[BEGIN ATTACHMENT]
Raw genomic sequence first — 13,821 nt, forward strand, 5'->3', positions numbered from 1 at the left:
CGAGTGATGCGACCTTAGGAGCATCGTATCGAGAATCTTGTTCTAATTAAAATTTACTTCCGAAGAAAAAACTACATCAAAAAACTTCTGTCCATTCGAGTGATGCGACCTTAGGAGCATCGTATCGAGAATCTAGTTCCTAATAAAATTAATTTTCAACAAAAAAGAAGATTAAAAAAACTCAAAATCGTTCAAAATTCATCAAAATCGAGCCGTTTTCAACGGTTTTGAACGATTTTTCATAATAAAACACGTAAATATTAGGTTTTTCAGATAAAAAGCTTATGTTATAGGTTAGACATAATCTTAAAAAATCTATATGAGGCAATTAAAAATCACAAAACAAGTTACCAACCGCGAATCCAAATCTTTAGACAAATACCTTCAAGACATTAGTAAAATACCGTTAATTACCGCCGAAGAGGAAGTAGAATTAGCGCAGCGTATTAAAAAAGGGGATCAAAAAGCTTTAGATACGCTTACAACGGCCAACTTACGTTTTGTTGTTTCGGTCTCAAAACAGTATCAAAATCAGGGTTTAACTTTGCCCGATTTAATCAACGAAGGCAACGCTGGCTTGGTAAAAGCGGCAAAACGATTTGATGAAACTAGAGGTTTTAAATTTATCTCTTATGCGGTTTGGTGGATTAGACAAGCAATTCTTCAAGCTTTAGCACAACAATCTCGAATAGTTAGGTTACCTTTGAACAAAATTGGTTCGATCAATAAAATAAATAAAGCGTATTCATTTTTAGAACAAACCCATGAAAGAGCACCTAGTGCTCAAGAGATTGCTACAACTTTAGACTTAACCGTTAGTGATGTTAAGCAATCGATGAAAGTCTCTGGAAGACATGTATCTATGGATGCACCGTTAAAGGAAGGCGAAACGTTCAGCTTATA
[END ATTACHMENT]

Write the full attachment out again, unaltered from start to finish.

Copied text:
Raw genomic sequence first — 13,821 nt, forward strand, 5'->3', positions numbered from 1 at the left:
CGAGTGATGCGACCTTAGGAGCATCGTATCGAGAATCTTGTTCTAATTAAAATTTACTTCCGAAGAAAAAACTACATCAAAAAACTTCTGTCCATTCGAGTGATGCGACCTTAGGAGCATCGTATCGAGAATCTAGTTCCTAATAAAATTAATTTTCAACAAAAAAGAAGATTAAAAAAACTCAAAATCGTTCAAAATTCATCAAAATCGAGCCGTTTTCAACGGTTTTGAACGATTTTTCATAATAAAACACGTAAATATTAGGTTTTTCAGATAAAAAGCTTATGTTATAGGTTAGACATAATCTTAAAAAATCTATATGAGGCAATTAAAAATCACAAAACAAGTTACCAACCGCGAATCCAAATCTTTAGACAAATACCTTCAAGACATTAGTAAAATACCGTTAATTACCGCCGAAGAGGAAGTAGAATTAGCGCAGCGTATTAAAAAAGGGGATCAAAAAGCTTTAGATACGCTTACAACGGCCAACTTACGTTTTGTTGTTTCGGTCTCAAAACAGTATCAAAATCAGGGTTTAACTTTGCCCGATTTAATCAACGAAGGCAACGCTGGCTTGGTAAAAGCGGCAAAACGATTTGATGAAACTAGAGGTTTTAAATTTATCTCTTATGCGGTTTGGTGGATTAGACAAGCAATTCTTCAAGCTTTAGCACAACAATCTCGAATAGTTAGGTTACCTTTGAACAAAATTGGTTCGATCAATAAAATAAATAAAGCGTATTCATTTTTAGAACAAACCCATGAAAGAGCACCTAGTGCTCAAGAGATTGCTACAACTTTAGACTTAACCGTTAGTGATGTTAAGCAATCGATGAAAGTCTCTGGAAGACATGTATCTATGGATGCACCGTTAAAGGAAGGCGAAACGTTCAGCTTATA